Be Sure To Make Time for Orchard Sanitation of Mummy Nuts
Joel Siegel is a USDA ARS entomologists and Parlier in Fresno County. “Yes, and again, in a perfect world, if everybody could sanitize perfectly, you could argue there'd be very little need for spraying because there wouldn't be any navel orangeworm,” noted Siegel.
“The reality is far uglier than that. So we're dealing with difficulties and getting in because of weather rain. And again, people have to make that commitment towards sanitation and the cost has gone up. So I'm hearing talk of $300 per acre and higher. So again, people have to factor that their world has changed,” he said.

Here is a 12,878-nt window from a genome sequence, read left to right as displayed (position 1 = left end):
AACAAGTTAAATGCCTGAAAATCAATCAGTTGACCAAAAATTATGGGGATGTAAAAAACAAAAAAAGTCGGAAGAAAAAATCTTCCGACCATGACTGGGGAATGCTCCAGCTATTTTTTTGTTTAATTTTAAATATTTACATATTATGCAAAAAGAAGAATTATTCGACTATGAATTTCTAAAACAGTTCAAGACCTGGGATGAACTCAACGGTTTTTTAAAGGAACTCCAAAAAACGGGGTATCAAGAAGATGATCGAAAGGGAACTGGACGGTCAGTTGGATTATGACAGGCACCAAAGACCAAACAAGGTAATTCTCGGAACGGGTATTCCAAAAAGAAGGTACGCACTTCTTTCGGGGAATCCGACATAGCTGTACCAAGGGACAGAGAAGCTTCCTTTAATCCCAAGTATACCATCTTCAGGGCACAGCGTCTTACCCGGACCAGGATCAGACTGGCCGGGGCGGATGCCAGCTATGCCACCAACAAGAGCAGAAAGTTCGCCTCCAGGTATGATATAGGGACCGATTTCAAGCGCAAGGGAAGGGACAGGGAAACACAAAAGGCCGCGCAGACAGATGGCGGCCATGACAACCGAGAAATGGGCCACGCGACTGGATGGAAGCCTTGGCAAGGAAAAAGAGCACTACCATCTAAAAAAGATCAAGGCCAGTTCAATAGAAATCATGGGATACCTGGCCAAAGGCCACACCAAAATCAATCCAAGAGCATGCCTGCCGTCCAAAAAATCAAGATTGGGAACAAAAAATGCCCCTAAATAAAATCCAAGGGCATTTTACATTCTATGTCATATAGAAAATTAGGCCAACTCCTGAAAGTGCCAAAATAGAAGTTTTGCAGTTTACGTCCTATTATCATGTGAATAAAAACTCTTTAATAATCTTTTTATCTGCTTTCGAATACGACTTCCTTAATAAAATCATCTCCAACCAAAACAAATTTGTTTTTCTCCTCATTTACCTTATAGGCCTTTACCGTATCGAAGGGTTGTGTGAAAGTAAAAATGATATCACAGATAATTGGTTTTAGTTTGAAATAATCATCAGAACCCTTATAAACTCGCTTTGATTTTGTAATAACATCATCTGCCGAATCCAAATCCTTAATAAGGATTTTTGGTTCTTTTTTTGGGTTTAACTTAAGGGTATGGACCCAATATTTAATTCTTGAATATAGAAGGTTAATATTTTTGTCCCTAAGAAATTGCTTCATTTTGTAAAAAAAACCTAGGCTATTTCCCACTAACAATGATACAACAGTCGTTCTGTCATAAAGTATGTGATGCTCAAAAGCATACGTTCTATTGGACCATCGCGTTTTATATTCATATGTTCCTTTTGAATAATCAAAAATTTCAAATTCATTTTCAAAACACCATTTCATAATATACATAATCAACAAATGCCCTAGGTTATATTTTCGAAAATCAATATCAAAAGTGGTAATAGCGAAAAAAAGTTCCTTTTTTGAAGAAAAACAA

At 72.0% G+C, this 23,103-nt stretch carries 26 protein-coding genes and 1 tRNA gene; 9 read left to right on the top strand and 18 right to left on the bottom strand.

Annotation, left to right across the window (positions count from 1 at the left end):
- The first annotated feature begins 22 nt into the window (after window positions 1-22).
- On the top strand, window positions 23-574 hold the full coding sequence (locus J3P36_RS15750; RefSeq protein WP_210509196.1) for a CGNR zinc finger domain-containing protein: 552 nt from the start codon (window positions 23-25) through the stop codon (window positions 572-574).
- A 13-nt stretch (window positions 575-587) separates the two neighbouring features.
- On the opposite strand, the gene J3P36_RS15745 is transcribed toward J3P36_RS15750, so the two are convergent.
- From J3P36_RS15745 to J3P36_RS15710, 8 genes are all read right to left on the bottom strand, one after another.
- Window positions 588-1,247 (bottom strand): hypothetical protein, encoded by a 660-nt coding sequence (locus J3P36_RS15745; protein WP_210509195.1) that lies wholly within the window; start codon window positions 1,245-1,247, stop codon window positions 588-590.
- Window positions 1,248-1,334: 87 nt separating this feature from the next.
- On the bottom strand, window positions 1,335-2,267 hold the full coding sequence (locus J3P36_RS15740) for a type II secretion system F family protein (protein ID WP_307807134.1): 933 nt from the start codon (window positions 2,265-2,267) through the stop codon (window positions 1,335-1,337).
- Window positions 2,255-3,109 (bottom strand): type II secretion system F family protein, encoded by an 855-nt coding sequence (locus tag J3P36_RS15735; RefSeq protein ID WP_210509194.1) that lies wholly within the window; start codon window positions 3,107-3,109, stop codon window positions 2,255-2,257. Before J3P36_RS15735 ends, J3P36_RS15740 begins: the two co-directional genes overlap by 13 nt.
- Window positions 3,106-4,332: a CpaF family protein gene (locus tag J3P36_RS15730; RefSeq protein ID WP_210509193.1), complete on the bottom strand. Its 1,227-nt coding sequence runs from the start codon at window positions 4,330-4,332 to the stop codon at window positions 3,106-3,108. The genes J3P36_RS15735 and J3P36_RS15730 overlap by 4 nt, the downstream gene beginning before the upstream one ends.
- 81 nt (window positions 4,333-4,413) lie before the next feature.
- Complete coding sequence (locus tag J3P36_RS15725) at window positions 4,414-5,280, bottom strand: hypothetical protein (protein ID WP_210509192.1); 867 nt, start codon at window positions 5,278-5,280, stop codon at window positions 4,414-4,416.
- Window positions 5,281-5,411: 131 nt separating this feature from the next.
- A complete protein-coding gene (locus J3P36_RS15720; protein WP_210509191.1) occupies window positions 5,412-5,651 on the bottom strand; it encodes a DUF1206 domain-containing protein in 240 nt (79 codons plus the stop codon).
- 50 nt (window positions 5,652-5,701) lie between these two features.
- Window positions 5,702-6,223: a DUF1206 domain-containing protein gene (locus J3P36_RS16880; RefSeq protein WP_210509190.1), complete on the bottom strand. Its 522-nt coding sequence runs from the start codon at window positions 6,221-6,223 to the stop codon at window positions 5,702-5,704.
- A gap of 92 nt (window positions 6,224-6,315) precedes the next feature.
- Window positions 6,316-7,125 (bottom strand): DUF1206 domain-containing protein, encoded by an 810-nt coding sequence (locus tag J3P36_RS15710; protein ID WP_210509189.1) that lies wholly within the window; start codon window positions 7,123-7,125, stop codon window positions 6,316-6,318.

When it comes to orchard sanitation, well, it's a numbers game. The higher the population at the beginning of the season, the higher the damage expected at the end of the season. The most effective way to reduce overwintering populations of navel orangeworm is sanitation. For every mummy nut left on the tree, that's equal to its percent damage. One mummy nut, 1% damaged. Five mummy nuts left in the tree is 5% damage. So the ultimate goal is to leave less than one mummy nut per tree, and then those nuts must be removed from the orchard or disc into the ground.